Twitter allows coaches to unearth what’s undercover sooner rather than later. It’s a secret weapon to see what’s going on behind the scenes, and athletes are leaving themselves exposed.
Obviously, some kids don’t seem to care, or maybe they think that the old-guard coaches are not tech savvy enough to catch up with them. Jay Martin, head soccer coach at Ohio Wesleyan since 1977 and the winningest coach in men’s college soccer history, knows his limitations and the value of character.
“I am a technological moron and not capable of doing this,” he shared in answer to my query about Twitter. “I utilize my tech-savvy captains and assistant coach to screen recruits using social media. We have actually stopped recruiting a few players the past few years due to inappropriate comments and pictures.”
He adds parenthetically, “It is strange that they would post some of these things!!!”
Strange, indeed. The thing about media, which these days is always social, is it communicates on all kinds of levels to all kinds of people. Words and pictures have tremendous power because they can be shared with thousands in an instant. And once they’re out there, they’re there to stay.
Why do kids do this? That’s anyone’s guess. The supposed anonymity makes them bold and the desire to impress apparently makes them stupid. Or at least tempts them to do stupid stuff.
Ironic that it’s the ‘smart phone’ that has made this so easy.
What Advice Can We Give Our Kids about the Use of Social Media?
- People are looking at what you post. What kind of an impression do you want to give?
- Don’t post pictures doing things you shouldn’t. If you don’t do things you shouldn’t your friends can’t tag you in these pictures either.
- Expect coaches, teachers and future employers to find you online. That’s where we all find things these days.
- What you share online is posted permanently. People may forget, but the internet will be with us for a very long time.
- Don’t post anything on twitter that you wouldn’t want posted on a billboard. [–> wisdom courtesy of my wise friend and fellow coach, Nicole ]
A friend once lamented that all of our kids are just two bad decisions away from a very poor, maybe even tragic, outcome. For some kids Twitter accounts are a constant stream of bad decisions, and they think no one is looking. Coaches are. They are looking for talent and athleticism but also for character and integrity.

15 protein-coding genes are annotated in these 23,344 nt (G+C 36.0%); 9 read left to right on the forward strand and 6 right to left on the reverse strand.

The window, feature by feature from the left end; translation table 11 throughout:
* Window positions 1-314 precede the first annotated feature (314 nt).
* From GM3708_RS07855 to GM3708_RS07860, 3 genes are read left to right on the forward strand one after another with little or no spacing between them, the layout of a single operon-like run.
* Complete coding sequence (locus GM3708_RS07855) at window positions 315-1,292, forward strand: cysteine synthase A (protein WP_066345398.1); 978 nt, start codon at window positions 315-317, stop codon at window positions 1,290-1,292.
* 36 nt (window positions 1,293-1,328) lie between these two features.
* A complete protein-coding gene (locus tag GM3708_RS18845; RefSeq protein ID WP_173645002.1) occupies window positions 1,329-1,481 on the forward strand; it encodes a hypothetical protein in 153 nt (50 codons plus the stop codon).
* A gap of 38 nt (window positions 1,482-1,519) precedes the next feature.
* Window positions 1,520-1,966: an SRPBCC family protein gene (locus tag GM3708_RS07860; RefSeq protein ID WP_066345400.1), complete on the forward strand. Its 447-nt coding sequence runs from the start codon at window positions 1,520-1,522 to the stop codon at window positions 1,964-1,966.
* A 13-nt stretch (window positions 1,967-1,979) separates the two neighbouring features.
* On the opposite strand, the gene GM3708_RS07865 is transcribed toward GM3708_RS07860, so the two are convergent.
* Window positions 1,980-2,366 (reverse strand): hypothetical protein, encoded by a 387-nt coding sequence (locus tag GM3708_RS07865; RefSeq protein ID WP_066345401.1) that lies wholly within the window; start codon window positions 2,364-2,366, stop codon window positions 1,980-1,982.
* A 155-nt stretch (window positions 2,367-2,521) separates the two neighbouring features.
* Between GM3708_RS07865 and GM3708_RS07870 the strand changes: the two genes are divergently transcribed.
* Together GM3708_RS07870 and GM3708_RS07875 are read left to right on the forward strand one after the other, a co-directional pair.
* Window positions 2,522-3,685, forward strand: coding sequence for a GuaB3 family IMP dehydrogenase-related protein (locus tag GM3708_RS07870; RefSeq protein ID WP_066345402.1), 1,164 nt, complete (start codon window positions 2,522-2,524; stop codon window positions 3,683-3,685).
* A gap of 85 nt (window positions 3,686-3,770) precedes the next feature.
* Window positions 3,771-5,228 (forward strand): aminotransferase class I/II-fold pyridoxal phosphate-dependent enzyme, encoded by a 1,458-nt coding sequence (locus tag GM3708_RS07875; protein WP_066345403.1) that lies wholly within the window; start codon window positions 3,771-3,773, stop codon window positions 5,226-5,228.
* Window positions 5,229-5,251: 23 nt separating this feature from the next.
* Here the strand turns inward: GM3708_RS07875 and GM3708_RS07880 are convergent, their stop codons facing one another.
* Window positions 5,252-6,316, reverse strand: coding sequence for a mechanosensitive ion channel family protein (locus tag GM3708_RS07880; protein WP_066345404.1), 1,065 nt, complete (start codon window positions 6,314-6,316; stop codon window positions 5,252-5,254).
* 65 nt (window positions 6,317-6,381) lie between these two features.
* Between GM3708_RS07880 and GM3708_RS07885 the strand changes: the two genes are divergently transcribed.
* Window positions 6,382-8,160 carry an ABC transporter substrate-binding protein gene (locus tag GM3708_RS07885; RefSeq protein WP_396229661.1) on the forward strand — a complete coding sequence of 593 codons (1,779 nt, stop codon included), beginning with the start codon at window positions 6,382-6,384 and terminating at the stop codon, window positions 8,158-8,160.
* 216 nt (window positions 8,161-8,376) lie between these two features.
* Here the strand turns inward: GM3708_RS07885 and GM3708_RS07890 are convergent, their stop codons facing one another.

What does character look like? Mia Hamm says, “The vision of a champion is bent over, drenched in sweat, at the point of exhaustion, when nobody else is looking.”
These days everybody is looking, nearly all the time.
The best advice I have ever heard is: be the same “in every room” of your life. Perhaps that’s advice Nos. 6-10. Figure out who you are at home, at school, at practice, against your opponent, and online, and be that person 24/7. It’s so much easier than pretending to be who we are not, because somebody is always looking.
(Blogger’s note: After writing last week’s article on Brenna Connell for SoccerWire, I received an email forwarded to me by her coach. It was from the dean of the Honors College and read, in part:
Congratulations on this profile. We are very proud to have you in the Honors College. I just wish the reporter had also given you an opportunity to talk about your schoolwork. Your dedication and ability in that realm are also impressive. And your attitude makes you a good example for scholars, athletes, scholar-athletes.
I didn’t ask Brenna about her academics, but I wasn’t surprised. She writes a thoughtful email, handles herself maturely in a phone interview, and responded quickly via text when I needed permission to post. I’ll bet she is also a terrific teammate and friend. It doesn’t surprise me that she is the same in every room.)